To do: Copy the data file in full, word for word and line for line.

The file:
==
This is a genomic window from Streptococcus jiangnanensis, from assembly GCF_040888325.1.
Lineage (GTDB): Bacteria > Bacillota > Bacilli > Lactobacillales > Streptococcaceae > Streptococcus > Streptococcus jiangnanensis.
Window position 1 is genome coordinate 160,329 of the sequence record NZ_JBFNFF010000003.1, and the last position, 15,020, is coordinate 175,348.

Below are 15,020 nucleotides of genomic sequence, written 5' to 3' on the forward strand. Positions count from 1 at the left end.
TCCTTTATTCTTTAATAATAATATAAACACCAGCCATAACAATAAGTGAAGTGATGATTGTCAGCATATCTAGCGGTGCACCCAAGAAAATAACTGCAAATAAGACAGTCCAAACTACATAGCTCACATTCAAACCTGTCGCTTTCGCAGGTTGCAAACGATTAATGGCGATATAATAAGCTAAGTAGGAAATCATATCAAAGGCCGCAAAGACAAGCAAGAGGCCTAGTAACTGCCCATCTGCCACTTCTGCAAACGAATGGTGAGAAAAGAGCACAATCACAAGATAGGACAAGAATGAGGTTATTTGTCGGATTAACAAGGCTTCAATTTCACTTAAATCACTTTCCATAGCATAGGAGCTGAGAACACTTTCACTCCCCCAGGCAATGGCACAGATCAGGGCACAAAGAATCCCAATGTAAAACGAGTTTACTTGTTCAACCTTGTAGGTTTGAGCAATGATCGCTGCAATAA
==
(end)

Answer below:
This is a genomic window from Streptococcus jiangnanensis, from assembly GCF_040888325.1.
Lineage (GTDB): Bacteria > Bacillota > Bacilli > Lactobacillales > Streptococcaceae > Streptococcus > Streptococcus jiangnanensis.
Window position 1 is genome coordinate 160,329 of the sequence record NZ_JBFNFF010000003.1, and the last position, 15,020, is coordinate 175,348.

Below are 15,020 nucleotides of genomic sequence, written 5' to 3' on the forward strand. Positions count from 1 at the left end.
TCCTTTATTCTTTAATAATAATATAAACACCAGCCATAACAATAAGTGAAGTGATGATTGTCAGCATATCTAGCGGTGCACCCAAGAAAATAACTGCAAATAAGACAGTCCAAACTACATAGCTCACATTCAAACCTGTCGCTTTCGCAGGTTGCAAACGATTAATGGCGATATAATAAGCTAAGTAGGAAATCATATCAAAGGCCGCAAAGACAAGCAAGAGGCCTAGTAACTGCCCATCTGCCACTTCTGCAAACGAATGGTGAGAAAAGAGCACAATCACAAGATAGGACAAGAATGAGGTTATTTGTCGGATTAACAAGGCTTCAATTTCACTTAAATCACTTTCCATAGCATAGGAGCTGAGAACACTTTCACTCCCCCAGGCAATGGCACAGATCAGGGCACAAAGAATCCCAATGTAAAACGAGTTTACTTGTTCAACCTTGTAGGTTTGAGCAATGATCGCTGCAATAA